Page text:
She looked healthy and felt healthy, but when Cordelia Hill was diagnosed with breast cancer last fall she decided it was finally time to start listening to her body.
First, after intensive treatment and therapy, she beat the cancer. Now free of that, the 47-year-old Oklahoma City resident is among the first to enroll in a new prevention and wellness program offered by the Oklahoma City-County Health Department.
Funded in part by money allocated through the new federal health care law, “My Heart, My Health, My Family” is part of the department's effort to reduce the steep costs of poor health and treatment with a heavy focus on key preventive measures.
“You get so accustomed to do what you want to do and eat like you like, so it's a mindset thing,” Hill said after her fifth in a series of wellness classes offered as part of the program. “When I got that cancer it kind of scared me — I want to help raise my grandchildren.”
Lesson plans, taught by department specialists with the help of volunteers from the local health care community, are different each session. Hill and other participants spent a recent morning learning about healthy eating habits, from proper portion sizes to the benefits of substituting water or tea for sugary drinks like fountain sodas.
In exchange, participants are rewarded with access to free regular clinical checkups four times a year — including free medication — and to a wealth of information aimed at keeping them out of the emergency room.
Hill's is a story Michael Bailey hopes can be repeated hundreds of times over the five-year course of the $3.5 million grant.
A 22-year health inspector for the department, Bailey recently switched jobs and assumed the role of community liaison for wellness. Now a foot soldier in the local fight against diabetes and cardiovascular disease, he works daily to recruit new program participants from one of the city's most vulnerable neighborhoods.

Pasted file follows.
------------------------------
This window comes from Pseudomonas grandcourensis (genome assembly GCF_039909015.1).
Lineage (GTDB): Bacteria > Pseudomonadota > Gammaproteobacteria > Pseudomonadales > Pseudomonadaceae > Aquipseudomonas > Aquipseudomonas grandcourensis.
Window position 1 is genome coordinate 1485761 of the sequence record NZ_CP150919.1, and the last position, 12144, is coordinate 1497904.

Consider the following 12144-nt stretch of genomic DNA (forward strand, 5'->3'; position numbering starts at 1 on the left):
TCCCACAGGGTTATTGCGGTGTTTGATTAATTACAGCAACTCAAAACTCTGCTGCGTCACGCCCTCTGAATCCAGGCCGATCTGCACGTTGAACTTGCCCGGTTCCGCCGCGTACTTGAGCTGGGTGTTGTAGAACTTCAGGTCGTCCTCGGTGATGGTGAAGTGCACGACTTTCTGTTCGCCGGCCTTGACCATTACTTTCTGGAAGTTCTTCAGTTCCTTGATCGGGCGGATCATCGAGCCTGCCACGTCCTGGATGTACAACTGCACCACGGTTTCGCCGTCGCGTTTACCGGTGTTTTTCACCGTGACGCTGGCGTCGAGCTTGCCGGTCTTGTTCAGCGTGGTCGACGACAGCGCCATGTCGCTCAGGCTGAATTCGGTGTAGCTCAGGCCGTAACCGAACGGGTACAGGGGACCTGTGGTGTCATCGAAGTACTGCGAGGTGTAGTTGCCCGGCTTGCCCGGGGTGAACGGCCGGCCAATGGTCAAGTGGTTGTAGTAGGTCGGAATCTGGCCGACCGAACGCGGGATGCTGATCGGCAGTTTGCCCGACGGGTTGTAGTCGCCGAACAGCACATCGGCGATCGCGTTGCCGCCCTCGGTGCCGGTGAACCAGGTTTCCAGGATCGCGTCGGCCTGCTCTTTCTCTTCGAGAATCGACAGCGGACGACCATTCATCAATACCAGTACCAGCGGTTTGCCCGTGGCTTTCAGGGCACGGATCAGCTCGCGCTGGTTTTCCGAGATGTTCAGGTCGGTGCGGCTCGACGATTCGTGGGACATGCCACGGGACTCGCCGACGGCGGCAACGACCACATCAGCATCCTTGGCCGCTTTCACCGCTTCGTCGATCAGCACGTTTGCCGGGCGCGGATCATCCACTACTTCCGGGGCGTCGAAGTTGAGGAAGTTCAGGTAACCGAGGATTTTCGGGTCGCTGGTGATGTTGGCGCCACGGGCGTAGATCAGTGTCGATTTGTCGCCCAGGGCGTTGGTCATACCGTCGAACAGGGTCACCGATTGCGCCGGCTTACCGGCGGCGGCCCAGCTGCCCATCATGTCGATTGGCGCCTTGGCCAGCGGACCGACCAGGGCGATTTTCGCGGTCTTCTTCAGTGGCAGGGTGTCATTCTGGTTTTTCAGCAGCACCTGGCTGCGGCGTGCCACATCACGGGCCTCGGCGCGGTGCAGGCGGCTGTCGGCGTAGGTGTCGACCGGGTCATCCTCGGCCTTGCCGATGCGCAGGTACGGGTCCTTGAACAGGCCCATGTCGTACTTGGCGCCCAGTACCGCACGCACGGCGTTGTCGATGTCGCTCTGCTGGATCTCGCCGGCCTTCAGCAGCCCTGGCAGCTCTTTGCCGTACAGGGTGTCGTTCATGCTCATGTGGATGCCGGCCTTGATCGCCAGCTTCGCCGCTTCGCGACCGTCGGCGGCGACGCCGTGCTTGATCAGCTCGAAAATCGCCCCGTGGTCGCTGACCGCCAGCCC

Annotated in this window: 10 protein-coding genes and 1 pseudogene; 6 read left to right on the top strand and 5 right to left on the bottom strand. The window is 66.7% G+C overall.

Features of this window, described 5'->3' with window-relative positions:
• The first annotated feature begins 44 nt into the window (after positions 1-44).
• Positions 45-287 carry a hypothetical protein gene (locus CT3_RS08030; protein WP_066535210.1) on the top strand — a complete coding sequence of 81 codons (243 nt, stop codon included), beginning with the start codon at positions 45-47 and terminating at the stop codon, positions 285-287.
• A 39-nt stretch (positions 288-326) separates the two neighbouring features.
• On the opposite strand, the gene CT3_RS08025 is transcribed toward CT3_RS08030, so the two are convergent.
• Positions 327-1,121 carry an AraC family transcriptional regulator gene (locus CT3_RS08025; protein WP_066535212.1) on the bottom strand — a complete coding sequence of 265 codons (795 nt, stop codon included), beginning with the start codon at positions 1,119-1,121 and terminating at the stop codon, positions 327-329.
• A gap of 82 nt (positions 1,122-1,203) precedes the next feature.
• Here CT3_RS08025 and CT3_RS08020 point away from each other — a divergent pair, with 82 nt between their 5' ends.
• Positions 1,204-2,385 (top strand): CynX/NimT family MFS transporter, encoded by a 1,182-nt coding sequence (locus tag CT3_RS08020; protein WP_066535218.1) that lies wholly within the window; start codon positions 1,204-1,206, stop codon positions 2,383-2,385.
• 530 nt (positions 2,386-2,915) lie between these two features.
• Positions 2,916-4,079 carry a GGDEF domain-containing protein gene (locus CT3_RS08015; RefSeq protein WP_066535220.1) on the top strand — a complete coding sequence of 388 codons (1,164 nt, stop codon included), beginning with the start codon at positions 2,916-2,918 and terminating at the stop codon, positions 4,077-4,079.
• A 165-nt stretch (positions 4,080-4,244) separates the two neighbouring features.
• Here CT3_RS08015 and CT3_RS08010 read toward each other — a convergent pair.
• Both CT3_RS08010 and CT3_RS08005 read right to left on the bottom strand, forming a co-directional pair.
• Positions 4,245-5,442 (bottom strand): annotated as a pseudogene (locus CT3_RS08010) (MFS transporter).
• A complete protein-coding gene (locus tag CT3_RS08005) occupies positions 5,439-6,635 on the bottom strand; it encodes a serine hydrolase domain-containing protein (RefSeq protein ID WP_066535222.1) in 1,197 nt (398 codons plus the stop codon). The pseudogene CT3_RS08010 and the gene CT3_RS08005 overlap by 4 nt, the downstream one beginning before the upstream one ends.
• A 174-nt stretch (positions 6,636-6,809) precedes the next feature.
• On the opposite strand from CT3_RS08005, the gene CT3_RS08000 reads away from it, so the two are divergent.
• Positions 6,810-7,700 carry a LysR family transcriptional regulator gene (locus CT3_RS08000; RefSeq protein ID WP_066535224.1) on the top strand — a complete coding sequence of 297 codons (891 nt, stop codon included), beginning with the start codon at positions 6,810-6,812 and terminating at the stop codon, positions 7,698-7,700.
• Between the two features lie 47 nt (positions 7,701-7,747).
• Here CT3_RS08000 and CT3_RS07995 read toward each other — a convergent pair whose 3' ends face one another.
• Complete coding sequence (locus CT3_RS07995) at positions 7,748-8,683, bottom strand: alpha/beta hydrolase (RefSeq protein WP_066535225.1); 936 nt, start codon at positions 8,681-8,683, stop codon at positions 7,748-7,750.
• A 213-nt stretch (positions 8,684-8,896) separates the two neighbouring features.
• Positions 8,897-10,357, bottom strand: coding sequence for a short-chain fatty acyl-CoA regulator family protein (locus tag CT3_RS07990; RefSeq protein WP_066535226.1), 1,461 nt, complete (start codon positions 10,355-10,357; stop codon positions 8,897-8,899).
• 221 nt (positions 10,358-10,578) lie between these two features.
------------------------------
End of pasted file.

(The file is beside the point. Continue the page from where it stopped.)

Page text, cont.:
Stretching north-south from NE 78 to NE 16 and east-west from N Kelley to N Bryant, the 73111 ZIP code is one of the poorest — and, not coincidentally, unhealthiest — in Oklahoma County. Matching actual health data of the neighborhood's residents with other determinant factors, such as access to fresh fruits and vegetables, access to health care providers, income and education levels, the department has honed in on the area as a pilot study for what could ultimately be rolled out countywide.
Here, in a predominantly black area in the middle of the city, infant mortality rates are twice that of the county's healthiest ZIP code, 73151, in far northeast Oklahoma City.
Cancer diagnoses are 31 percent higher in 73111 than in 73151, and deaths from cardiovascular disease are 10 times higher. About 9 percent of people in 73151 live below the poverty level; in 73111 that number rockets up to 30 percent.
Bailey said he sees the problem walking the streets of 73111 every day.
“You won't find a lot of people here that buy groceries once a month — most buy them every day because they don't know if they're going to have money enough to buy groceries next week,” he said. “For a lot of these people, putting a roof over your head, having gas in your car, having a car to drive at all — these things come first, so you're eating whatever you can.”
Following Tuesday's wellness class, Bailey made his first rounds of the week, dropping off stacks of program fliers and asking community leaders to join him in recruiting additional participants.
On the 1400 block of NE 23, restaurant owner Florence Jones Kemp said her customers just don't want to hear about healthy options.
Florence's, a soul food cafe with a southern flair, is known for its fried chicken and cornbread muffins, cooked to order by Jones Kemp.
“We tell them all the time, ‘Eat lots of salad and vegetables,' and we try serving them fresh vegetables, or pinto beans,” she told Bailey. “But they do listen at me, so when I tell them to go see about this they're going to go.”